Now it is true that Paul appointed Timothy and Titus as oversees over multiple churches, but

1. At that time they did not have the New Testament.

2. Because they did not have the New Testament, and they were newly established churches, they were completely dependant on what the apostles told them (see here).

3. If you read the letters to Timothy and Titus carefully you will see they were enforcing the teachings of Paul in his absence. This was only necessary because they were very young churches who were not careful when appointing people to positions of power at the local level. This led to many problems. Paul tells Timothy what kind of people to appoint as bishops and deacons in local churches, but he does not tell Timothy or Titus how to appoint a successor to oversee multiple churches. Their positions existed to give those churches a firm foundation so they could operate independently in the future.

Terrible things happen when churches set up central authorities to govern the affairs of multiple churches.

The Anabapitists were persecuted because of what the “authorities” determined was heresy. Servetus was burnt at the stake because of the authority Calvin had over multiple churches. See A legacy of fear and persecution

Today we have church authorities declaring that it’s ok for clergy to be engaged in certain sexual practices (see here). If you belong to such a denomination you will likely find yourself in a position where you will have to either leave that church, or where that church chooses to leave the denomination.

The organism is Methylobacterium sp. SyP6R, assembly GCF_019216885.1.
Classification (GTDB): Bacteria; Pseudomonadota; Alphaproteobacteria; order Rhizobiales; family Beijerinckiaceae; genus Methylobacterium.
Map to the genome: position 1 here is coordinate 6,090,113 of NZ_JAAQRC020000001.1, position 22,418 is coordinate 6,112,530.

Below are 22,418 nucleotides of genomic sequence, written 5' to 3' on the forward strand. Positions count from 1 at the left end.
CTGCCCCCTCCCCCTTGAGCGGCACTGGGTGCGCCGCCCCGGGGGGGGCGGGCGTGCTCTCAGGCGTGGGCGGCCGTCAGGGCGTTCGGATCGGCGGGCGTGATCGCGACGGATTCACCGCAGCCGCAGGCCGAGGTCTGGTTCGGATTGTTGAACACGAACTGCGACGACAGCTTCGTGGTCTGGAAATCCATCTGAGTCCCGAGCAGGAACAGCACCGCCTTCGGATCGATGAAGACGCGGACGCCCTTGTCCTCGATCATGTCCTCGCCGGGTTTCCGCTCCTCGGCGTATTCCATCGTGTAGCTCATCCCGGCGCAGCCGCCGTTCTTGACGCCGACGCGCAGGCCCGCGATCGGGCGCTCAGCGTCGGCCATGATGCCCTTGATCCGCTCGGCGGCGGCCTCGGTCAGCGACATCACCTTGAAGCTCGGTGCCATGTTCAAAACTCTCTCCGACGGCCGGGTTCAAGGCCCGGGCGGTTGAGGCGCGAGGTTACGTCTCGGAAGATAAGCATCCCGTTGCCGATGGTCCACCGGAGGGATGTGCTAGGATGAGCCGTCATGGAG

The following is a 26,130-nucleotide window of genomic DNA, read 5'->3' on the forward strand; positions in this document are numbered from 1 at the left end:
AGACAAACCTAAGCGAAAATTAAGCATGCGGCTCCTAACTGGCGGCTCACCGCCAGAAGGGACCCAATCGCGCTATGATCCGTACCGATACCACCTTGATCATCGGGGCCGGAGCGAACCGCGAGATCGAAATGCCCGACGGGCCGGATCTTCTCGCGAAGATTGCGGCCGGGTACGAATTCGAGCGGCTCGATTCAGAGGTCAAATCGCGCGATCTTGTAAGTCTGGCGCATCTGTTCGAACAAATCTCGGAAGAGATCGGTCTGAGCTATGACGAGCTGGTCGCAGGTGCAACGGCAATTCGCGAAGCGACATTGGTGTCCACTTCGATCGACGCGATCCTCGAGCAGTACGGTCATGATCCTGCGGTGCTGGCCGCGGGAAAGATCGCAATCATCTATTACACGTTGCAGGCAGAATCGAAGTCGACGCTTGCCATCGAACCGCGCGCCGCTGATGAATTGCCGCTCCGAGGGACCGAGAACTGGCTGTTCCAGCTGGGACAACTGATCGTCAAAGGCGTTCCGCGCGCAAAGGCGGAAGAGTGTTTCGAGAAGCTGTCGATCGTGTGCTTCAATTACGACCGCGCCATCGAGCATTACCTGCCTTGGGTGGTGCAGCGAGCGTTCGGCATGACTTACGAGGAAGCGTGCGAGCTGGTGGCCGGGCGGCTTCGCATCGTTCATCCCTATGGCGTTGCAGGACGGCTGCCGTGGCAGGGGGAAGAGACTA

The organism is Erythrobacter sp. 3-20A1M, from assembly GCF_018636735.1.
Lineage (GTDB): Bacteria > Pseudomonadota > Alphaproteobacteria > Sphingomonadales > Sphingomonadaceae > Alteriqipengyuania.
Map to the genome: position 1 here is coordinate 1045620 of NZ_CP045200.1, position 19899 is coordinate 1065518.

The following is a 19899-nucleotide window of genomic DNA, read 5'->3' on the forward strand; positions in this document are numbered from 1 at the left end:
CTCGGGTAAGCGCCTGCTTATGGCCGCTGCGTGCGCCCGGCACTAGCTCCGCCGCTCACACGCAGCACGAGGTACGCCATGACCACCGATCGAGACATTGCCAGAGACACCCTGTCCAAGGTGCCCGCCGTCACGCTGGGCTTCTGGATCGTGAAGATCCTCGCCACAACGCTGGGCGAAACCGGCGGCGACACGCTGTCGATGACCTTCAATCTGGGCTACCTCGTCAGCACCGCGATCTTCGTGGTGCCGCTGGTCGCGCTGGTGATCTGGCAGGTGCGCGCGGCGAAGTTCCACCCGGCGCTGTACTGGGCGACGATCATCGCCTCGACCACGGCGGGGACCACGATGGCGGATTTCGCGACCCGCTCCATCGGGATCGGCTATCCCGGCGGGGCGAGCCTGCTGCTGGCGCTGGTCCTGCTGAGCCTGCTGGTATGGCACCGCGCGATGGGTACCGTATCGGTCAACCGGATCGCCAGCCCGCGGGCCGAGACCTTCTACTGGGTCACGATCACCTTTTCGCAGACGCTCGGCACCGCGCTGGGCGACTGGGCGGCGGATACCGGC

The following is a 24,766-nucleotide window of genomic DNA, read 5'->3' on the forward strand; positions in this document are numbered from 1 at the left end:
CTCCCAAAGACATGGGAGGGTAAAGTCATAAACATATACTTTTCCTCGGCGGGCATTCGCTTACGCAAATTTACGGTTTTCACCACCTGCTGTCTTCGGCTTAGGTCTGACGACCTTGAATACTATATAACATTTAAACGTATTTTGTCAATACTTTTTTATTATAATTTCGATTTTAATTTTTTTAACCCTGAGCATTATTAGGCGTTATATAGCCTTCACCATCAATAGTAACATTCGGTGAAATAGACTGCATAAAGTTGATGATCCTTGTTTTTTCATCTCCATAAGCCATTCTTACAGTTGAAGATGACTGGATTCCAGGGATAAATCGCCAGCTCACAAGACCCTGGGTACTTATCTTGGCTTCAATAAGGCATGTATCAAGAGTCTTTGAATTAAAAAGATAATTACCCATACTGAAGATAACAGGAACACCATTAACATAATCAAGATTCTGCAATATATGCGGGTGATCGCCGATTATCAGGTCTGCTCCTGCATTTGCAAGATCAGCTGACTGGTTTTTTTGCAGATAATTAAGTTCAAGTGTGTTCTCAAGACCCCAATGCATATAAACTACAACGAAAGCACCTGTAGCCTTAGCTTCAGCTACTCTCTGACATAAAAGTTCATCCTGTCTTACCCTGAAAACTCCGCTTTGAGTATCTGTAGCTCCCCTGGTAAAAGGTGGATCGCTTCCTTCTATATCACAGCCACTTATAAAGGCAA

So how does this look in practice?

If you had to attend a new church, and in a private conversation with a man there, you discovered that he believed something you regard as heresy, would you rather:

(A) Have him talk about your views to the pastor and then have the pastor approach you and tell you that people who hold your views are not welcome in his church

Or

(B) Continue to talk to this individual in private and if unresolved go through the process Jesus outlined in Matthew 18?

A decentralised Church which deals with sinning brothers or sisters the way Jesus commanded has many advantages over a church which is bound to the decisions of a centralised body.

If for some reason such a Church fell into heresy, but still followed what Jesus taught in Matthew 18, they could be corrected by any new comer who was godly and knew the scriptures well. (But they would have to be willing to go through the process Jesus outlined.)

Errors in the church can be corrected when Christians love truth more than their version of Christianity.

“He who begins by loving Christianity more than Truth will proceed by loving his sect or church better than Christianity, and end in loving himself better than all." --Samuel Taylor Coleridge

 

The Decentralised Church

Absolute Assurance